Boston Globe - "What Makes People Gay?"
We find a comprehensive report in the Sunday Boston Globe Magazine: What Makes People Gay?
The article takes notes of the fact that "the clear focus of sexual-orientation research has shifted to biological causes, and there hasn't been much science produced to support the old theories tying homosexuality to upbringing."
The article takes note of the research in Sweden which was the subject of my Gay Limbic Reaction to Pheromones post as well as my Of Fruit Flies and Men post. In addition, the article discusses other completed studies and most interesting, some that are ongoing at present.
In discussing the possibility of a genetic component of sexual orientation, he mentions the evolutionary paradox, the idea that since gay men have 80% fewer offspring, why would a "gay gene" not inevitably disappear. Other research, though, has shown that the inheritability of homosexual orientation is passed along on the mother's side of the family as it is associated with the female X chromosome just like left handedness, and is therefore not dependent on gay males having children.
When it comes to hereditary, it is important to note that in the case of sexual orientation, as in handedness, these genetic factors provide only a bias in one direction or the other. Other conditions such as the chemical and hormonal environment that exist after fertilization are also determinate.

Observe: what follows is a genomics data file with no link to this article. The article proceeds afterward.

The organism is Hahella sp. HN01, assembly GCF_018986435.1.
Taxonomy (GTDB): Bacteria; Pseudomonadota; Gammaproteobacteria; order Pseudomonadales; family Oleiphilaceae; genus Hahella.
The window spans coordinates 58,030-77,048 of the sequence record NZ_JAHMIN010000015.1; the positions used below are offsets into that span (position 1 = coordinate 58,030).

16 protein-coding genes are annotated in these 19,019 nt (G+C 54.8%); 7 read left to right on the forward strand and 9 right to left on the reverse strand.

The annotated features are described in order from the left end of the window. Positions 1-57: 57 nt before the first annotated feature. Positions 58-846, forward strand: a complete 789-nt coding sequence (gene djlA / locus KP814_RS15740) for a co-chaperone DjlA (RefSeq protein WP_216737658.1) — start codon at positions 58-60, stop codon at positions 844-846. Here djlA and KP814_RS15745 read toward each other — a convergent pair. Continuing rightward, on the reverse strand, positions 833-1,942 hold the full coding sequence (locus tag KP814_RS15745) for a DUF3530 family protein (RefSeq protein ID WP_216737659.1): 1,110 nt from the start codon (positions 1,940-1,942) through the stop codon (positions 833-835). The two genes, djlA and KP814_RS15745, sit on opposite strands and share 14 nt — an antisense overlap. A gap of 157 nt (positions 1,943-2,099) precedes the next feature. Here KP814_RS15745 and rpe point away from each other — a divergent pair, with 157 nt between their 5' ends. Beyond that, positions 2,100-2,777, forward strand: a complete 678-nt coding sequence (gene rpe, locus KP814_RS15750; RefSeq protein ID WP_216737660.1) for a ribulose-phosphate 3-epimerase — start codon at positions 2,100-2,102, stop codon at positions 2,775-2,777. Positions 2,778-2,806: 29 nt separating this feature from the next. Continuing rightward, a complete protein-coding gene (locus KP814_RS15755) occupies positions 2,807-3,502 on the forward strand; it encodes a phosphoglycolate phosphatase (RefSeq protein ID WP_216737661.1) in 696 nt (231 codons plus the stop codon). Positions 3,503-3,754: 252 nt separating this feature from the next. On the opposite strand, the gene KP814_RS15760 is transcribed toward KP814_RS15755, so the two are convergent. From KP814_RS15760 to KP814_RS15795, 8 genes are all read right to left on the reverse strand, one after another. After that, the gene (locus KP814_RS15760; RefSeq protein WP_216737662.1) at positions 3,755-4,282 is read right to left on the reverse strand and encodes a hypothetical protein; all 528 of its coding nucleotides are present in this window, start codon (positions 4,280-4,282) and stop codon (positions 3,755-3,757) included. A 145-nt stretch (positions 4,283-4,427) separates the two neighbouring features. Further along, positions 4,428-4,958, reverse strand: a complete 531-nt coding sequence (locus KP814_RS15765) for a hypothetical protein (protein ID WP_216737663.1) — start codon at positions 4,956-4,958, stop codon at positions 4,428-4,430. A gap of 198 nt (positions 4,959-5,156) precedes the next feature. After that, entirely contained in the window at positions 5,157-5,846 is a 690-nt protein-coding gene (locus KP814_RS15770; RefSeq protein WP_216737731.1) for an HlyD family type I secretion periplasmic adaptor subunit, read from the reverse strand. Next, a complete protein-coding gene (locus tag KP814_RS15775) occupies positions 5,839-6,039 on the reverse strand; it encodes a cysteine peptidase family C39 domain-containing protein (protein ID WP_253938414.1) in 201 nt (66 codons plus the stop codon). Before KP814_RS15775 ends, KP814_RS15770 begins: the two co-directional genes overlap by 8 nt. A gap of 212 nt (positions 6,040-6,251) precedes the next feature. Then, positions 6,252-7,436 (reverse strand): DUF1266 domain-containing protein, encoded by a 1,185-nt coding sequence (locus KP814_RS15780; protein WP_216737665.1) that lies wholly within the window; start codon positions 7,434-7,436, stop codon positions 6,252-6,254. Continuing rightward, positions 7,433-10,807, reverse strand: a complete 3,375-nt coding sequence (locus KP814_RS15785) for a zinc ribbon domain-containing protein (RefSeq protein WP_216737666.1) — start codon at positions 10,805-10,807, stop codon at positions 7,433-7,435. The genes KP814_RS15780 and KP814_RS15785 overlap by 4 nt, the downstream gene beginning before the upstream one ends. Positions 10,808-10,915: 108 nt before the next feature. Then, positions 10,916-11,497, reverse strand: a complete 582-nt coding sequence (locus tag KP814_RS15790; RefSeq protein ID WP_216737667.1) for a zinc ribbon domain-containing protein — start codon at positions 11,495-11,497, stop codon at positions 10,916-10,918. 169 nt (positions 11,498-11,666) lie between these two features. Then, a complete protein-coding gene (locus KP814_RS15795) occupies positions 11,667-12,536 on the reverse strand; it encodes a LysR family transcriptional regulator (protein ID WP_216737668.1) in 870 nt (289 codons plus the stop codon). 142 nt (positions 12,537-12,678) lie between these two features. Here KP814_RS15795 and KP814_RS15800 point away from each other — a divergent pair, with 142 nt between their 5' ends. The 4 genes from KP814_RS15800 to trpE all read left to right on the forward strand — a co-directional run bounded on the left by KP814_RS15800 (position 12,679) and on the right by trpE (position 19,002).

The article points to work by Eric Vilain and Sven Bocklandt at the University of California, Los Angeles.
Instead of looking for a gay gene, they stress that they are looking for several genes that cause either attraction to men or attraction to women... It's not a question of what genes you have, but rather which ones you use, says Bocklandt. "I have the genes in my body to make a vagina and carry a baby, but I don't use them, because I am a man."
Well! It's nice to see that what I wrote about ten years ago is now the subject of serious scientific research. The main idea is that we all have the same sets of genes which would result in our being attracted to males or attracted to females (or both or neither) so it's a matter of which set(s) are left turned on during the complex interactions which occur after fertilization.
When we consider identical twins, we know the the original zygote splits in two yielding two distinct individuals with an identical genetic makeup. What we don't know is how long after fertilization that sexual orientation is established. If it happens before the zygote splits, then the twins will have the same orientation. If it occurs afterward, then the likelihood that their orientation would be the same is that of fraternal twins. I think the articles discussion of "imprinting" was trying to make this point.
All in all a good review of current research into the factors which determine sexual orientation.